In computing, file synchronization is defined as the process of keeping computer files in two or more locations as a way of creating backup against security threats. This method is commonly used as backup mechanism especially on external hard drives or USB flash drives. File synchronization uses a wide range of technologies to store, synchronize, as well as share data on different computer hardware. Basically, there are two technologies used in storing, synchronizing, and sharing data namely (1) the Synchronous Peer-to-Peer (S–P2P) and (2) the Synchronous Client-Server (S–CS) as discussed below.
- The Synchronous Peer-to-Peer (S–P2P)
Actually, the S–P2P technology was the first to be broadly adopted and used in computer file sharing, storing, and synchronization. It was first used across different peripheral devices such as PDAs, iTunes, and iPods to store and share data. The implementation of this technology tends to be very simple as it boosts the speed of local networks. The primary advantage of this method is that it allows storage and sharing of large quantities of data: the S–P2P directly synchronizes and transfer files from one device to another. This method actually involves on device sending or transferring its data to another device (Malhotra and Anjali 78).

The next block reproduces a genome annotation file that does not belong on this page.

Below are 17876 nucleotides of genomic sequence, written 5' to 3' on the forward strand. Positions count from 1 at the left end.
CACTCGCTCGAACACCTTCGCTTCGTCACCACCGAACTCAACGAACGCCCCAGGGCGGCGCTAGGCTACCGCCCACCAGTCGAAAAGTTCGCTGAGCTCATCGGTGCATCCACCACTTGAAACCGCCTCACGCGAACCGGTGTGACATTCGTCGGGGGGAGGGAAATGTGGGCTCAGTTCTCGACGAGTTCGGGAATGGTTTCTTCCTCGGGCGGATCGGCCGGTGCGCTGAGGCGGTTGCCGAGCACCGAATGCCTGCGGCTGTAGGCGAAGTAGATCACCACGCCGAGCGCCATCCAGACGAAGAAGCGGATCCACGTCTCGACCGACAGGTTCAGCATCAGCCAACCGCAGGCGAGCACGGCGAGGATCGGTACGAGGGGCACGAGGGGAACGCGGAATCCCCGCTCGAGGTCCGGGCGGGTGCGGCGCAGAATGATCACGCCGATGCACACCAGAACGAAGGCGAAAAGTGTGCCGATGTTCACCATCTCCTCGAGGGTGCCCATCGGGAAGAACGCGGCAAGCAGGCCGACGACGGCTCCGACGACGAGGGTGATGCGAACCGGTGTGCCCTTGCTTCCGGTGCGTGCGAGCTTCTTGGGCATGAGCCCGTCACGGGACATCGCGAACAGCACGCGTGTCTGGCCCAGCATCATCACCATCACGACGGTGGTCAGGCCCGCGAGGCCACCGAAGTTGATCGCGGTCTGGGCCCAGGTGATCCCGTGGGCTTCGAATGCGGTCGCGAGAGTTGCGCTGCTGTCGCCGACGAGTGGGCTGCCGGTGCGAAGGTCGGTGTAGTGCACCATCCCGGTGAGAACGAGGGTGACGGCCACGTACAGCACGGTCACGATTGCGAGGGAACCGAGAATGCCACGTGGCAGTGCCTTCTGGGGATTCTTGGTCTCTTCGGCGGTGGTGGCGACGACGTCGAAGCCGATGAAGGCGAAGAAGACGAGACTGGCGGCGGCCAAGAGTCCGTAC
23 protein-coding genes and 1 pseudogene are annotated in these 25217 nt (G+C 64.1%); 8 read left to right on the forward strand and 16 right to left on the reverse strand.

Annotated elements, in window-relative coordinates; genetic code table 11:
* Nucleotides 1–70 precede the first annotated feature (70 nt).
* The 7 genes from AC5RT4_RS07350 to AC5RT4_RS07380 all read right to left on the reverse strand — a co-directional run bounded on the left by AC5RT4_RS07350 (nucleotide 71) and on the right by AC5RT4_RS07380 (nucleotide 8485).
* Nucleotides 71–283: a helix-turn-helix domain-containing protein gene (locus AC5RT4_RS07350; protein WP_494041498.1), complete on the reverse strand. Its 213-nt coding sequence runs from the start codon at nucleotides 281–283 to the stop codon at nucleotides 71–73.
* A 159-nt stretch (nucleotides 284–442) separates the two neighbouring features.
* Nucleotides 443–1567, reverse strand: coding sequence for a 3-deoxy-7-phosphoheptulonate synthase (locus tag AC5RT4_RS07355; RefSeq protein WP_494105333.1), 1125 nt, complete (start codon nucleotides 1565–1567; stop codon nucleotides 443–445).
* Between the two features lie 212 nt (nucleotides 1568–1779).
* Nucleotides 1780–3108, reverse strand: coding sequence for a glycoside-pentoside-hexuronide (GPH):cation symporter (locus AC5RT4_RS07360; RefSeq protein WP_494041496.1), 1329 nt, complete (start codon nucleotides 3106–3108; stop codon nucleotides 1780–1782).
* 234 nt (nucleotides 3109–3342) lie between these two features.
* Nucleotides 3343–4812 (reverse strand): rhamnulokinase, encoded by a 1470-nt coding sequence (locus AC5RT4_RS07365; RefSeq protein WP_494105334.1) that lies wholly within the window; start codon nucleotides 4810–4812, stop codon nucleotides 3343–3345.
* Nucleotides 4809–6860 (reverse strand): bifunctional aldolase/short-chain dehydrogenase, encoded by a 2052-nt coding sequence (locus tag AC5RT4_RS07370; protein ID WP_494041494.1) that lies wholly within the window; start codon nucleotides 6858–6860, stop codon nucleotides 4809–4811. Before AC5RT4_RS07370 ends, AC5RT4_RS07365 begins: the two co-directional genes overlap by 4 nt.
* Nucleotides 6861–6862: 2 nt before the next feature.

- The Synchronous Client-Server (S–CS)
The Synchronous Client-Server is the second technology to be developed for the use of storing, synchronizing, and sharing files. This technology eventually grew in popularity due to the improvement of networks and the development of cloud services started becoming popular – this is probably the most common method of data synchronization and sharing across all networks. It works using a similar approach as developing a web service. The difference with S–P2P is that S–CS sues programming stacks, which are not related to the client applications.
Security for ensuring communication and connection
The two methods discussed above use different approaches to ensure the security personal data in communication and connection. First, the Synchronous Peer-to-Peer (S–P2P) technology is developed to communicate synchronously with the device via Bluetooth, USB, or Wi-Fi to allow connection and communication. When the two devicessynchronize, theydiscover each other thus allowing the application to zip up its entire store while sending the resulting file to the other device via a socket, which would in turn unzip and install it. This process is designed to enhance security while sending and transferring personal data across the two devices. When a user makes changes to the existing data such as giving it a rating, the application on the device would indicate the new changes and sends the entire data store to the original sender during the next sync. The original sender loads the store and looks for the modified instances then sends back a full copy of the updated store.